Sometimes the bar would have a live band playing into the late night and he could hear bits of the music and sounds of the crowd laughing and yelling. He would lie there and weep at his loneliness as the distant merriment washed over him. He wanted, more than anything else in the world, to go down there and be one of those people, but he could never do it.

His sad reverie was interrupted by a sudden sound behind him. It was a strange high insistent ping that came from the pane of glass in the kitchen window. The ping was followed by a vicious cracking noise and then the tumbling crash as the glass crashed out of the window, breaking and tingling through the iron gaps in the floor of the fire escape at his feet.

The terrific heat inside the apartment had shattered the glass and soon enough, the thick black choking smoke came pouring out, interspersed with tongues of flicking orange flame. The smoke and heat forced him to crouch against the railing of the fire escape and turn away from the building itself. Andrew looked at the people outside of the bar and saw them all running out into the street beyond, scattering around the corner. Some looked back over their shoulders, but most just ran, dropping their drinks as they fled.

The whole building began shaking. Andrew was afraid that the fire escape would be pitched from the building, but it held. A terrific rumbling came from the back end of the alley and Andrew turned his head in time to see the front wall of the entire back half of the building peel away and tumble off into the alley. Thousands of tons of brick and mortar collapsed into a smoking pile in the alley with amazing speed, throwing up a massive cloud of tan dust and black smoke. The building shook and moved and Andrew was sure the whole thing was going down. His fingers bled as he gripped the sharp corners of the iron bars of the railing and he closed his eyes against the caustic grit and burning smoke.

He could feel the building swaying as he braced himself for the collapse that didn’t come. Gradually, the movement stopped and the crashing din was replaced by a strange deafening, high-pitched roar. With tremendous willpower he forced his eyes open and was surprised to find the air relatively clear, the view cleaned out by a sudden unearthly wind sweeping down the alley toward the roaring sound.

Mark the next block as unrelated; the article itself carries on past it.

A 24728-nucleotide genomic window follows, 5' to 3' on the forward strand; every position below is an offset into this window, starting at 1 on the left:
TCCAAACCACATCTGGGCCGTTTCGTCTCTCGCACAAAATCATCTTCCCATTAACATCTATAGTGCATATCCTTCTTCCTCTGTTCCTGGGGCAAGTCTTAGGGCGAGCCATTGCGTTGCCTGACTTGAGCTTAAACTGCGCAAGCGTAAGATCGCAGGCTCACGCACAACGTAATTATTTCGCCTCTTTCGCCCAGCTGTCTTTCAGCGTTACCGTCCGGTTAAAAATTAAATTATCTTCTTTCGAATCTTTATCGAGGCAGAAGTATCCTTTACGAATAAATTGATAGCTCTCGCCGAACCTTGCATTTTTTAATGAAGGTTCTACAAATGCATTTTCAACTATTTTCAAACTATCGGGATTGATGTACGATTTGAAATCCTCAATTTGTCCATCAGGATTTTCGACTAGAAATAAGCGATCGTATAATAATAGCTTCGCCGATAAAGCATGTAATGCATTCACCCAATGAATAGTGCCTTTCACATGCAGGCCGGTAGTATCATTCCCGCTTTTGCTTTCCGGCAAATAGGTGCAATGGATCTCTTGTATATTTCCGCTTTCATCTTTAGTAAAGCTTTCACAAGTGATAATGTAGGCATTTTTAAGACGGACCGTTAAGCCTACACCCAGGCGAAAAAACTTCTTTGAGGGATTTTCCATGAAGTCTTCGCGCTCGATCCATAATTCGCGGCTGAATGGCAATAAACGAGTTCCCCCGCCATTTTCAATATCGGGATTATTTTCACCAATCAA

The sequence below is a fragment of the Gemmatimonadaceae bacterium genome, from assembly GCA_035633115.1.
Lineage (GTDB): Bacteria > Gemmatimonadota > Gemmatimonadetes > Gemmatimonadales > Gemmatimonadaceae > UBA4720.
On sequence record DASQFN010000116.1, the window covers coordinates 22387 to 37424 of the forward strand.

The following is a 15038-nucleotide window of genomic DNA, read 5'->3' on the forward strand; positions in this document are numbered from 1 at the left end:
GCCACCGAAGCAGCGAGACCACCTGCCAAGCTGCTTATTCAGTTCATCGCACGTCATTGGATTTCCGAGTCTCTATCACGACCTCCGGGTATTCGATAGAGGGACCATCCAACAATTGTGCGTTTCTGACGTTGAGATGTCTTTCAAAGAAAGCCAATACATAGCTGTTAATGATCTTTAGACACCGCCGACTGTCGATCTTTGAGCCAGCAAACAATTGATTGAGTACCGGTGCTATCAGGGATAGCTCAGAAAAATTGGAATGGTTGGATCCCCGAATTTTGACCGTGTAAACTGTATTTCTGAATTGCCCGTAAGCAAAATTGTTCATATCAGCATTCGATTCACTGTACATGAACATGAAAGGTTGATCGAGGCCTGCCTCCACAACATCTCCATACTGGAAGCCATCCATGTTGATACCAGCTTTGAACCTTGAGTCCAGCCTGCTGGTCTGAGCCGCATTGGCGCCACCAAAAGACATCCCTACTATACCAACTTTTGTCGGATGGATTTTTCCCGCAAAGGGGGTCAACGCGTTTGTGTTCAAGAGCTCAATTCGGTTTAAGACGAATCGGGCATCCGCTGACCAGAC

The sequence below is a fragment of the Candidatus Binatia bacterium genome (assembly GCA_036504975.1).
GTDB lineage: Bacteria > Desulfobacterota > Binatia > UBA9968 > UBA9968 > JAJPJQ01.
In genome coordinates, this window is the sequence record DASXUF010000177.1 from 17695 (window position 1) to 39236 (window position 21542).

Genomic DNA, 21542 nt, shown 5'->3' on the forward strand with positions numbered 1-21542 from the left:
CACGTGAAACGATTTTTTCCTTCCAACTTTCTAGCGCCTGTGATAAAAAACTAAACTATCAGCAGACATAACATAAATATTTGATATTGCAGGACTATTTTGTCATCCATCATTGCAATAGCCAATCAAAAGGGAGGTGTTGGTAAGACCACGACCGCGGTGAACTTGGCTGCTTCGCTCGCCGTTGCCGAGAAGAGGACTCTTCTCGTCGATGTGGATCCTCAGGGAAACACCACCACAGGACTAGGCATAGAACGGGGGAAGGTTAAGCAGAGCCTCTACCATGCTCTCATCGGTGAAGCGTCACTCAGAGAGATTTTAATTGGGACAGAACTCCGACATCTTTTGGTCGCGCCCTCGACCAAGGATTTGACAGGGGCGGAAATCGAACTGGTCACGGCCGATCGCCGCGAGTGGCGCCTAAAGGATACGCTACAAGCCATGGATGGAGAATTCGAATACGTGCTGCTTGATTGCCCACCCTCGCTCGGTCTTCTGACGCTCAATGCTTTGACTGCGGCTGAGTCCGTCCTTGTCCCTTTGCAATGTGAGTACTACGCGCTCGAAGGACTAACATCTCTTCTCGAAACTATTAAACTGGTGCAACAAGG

Andrew turned his head to look at the sound and was shocked to find the entire back half of the building, starting two apartments down from him completely missing. In the center of the rubble a crater had formed where everything had been thrown back, revealing the cracked concrete foundations. A jagged, hellish hole had appeared and from this ragged maw a massive horrendous blue flame erupted. This powerful incandescent flare was hungry and pulled the air to it and swept away all the smoke and dust, leaving the apocalyptic torch exposed.

The power of this flame seemed to come from Satan himself, jetting up from Hades through the cracked earth and concrete beneath the city. After the shock wore away, however, Andrew was able to figure out what had happened, what he was looking at.

“A gas main, a big one,” he said to himself, “That was the explosion, that was why the fire spread so fast, trapping me out here.”

Andrew realized that he didn’t have much time left. The fire was tearing the apartment building apart. It would collapse in a few more seconds. Again he located the folded iron ladder and felt for the heavy hardened steel chains he had found earlier. Pulling and rattling, he came across the massive rusted lock. It was stamped with the word, “MASTER.”

About a year ago, the apartment building had been plagued by burglars. The windows had been jimmied open, everyone’s valuables gone. The thieves were using the fire ladders. Things were getting really bad, the burglars getting more brazen. They had found some woman alone in her apartment and had beaten her until she was half-dead. There was a real feeling of palpable helplessness and desperation among everyone that lived in the apartments.

Then, suddenly, the burglaries stopped. There was rejoicing and thanks to the building management for “doing what needed to be done.” Now, Andrew realized that they had folded and locked the fire escape ladders – which stopped the thieves from being able to access the windows of the building. It was against the safety codes, but inspectors can be bribed, and something, anything, had to be done to protect the residents.